Shortly after conception, the reproductive system of the embryo begins to mature. SRY, a male Y chromosome gene, is essential in initiating a series of processes that stimulate testis growth while repressing female structure development.
The hormone testosterone supports the advancement of male sexual organs and is produced by Leydig cells in the embryonic testis. If testosterone is not present, female sexual organs will develop.
While the gonads and other reproductive organs may be present in both males and females, the tissue that forms the internal reproductive structures comprises ducts that will only grow into male (Wolffian) or female (Müllerian) structures.
The Male Reproductive System
The reproductive system in males is a collection of organs that comprise a male’s reproductive and urinary systems. Within your body, these organs carry out the following tasks:
- Sperm production, maintenance, and transportation
- They expel sperm into the female reproductive system
- They are responsible for producing and secretion of sex hormones in men
Sexual Development Occurs at Puberty
Puberty is the period of development when a person becomes sexually mature. Though the systems look and function differently, the process of development is relatively similar. Additionally, the sequence of changes that occur for male and female teenagers is predictable.
A coordinated release of hormones from the hypothalamus (GnRH), the anterior pituitary (LH and FSH), and the gonads (either testosterone or estrogen), as shown in the image below, is responsible for the maturation of the reproductive systems and the development of secondary sex characteristics, which are mainly physical changes that play supportive roles in reproduction.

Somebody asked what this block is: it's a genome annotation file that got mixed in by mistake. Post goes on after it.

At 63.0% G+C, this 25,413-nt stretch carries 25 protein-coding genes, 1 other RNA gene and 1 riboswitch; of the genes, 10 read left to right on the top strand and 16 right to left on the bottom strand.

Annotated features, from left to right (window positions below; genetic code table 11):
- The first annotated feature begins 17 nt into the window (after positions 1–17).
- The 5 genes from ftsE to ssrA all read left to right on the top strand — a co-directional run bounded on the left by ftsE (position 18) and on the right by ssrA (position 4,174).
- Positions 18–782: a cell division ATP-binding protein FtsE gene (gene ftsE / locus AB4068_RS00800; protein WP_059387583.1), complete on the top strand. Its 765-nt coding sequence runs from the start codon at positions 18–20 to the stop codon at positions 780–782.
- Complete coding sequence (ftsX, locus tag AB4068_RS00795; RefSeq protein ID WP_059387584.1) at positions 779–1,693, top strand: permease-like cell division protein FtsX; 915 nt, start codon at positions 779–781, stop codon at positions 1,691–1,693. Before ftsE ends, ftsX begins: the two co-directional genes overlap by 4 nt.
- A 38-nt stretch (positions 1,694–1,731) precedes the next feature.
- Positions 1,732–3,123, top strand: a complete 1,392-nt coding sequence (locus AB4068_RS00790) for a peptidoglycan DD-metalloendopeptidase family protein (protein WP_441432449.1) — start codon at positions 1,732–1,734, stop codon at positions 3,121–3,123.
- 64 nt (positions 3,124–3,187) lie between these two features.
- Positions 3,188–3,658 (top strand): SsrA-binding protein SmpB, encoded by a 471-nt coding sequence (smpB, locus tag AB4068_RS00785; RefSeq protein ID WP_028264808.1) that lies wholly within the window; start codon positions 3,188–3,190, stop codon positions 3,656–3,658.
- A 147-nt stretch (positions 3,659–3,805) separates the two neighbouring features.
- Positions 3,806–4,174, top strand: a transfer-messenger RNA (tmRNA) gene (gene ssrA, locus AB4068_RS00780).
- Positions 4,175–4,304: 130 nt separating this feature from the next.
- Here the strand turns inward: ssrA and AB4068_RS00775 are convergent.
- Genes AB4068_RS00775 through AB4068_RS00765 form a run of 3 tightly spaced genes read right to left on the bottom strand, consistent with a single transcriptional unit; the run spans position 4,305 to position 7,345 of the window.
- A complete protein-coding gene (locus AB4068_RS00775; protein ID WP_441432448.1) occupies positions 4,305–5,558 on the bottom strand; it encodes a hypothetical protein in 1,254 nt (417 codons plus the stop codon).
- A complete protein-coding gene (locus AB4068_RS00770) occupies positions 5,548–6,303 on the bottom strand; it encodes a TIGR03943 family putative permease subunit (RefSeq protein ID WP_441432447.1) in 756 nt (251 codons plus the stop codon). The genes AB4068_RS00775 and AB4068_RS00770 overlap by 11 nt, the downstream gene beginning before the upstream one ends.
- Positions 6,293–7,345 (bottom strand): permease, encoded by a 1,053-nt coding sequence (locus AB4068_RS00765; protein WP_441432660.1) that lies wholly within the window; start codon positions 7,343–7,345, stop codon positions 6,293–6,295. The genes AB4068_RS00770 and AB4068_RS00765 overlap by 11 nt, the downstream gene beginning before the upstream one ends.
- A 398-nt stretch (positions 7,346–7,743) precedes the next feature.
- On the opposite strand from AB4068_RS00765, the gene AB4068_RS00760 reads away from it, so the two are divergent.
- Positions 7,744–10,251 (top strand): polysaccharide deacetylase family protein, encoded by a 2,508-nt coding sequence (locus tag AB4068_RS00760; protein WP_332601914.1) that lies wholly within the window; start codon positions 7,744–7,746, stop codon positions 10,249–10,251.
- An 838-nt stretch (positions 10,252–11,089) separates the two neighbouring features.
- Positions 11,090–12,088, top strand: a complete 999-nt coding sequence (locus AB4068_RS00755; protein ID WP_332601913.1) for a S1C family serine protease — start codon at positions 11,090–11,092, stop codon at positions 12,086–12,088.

- The earliest signs of change appear at the age of eight or nine when LH production becomes apparent.
- The release of LH happens predominantly at night during sleep and occurs several years before the physical changes of puberty.
- Two changes in sensitivity occur when a person approaches puberty.
- The first is a reduction in hypothalamic and pituitary sensitivity to negative feedback. It requires increasingly higher quantities of sex steroid hormones to cease the production of LH and FSH.
- The second shift in sensitivity is an increase in sensitivity of the gonads to FSH and LH signals, implying that adults are more receptive to gonadotropins than children.
- As a result of these two modifications, the levels of LH and FSH gradually rise, causing the gonads to grow and mature, resulting in the release of increased amounts of sex hormones and the commencement of spermatogenesis and folliculogenesis.
Affecting Factors on Reproductive Development
In addition to age, various other factors including genetics, environment, and psychological stress, can influence the age at which puberty begins. Nutrition may be one of the more important influencesHistorical data show the effect of better and more consistent nutrition on the onset of menstruation in the United States, which decreased from an average age of approximately 17 years in 1860 to the current age of approximately 12.75 years in 1960, where it remains today.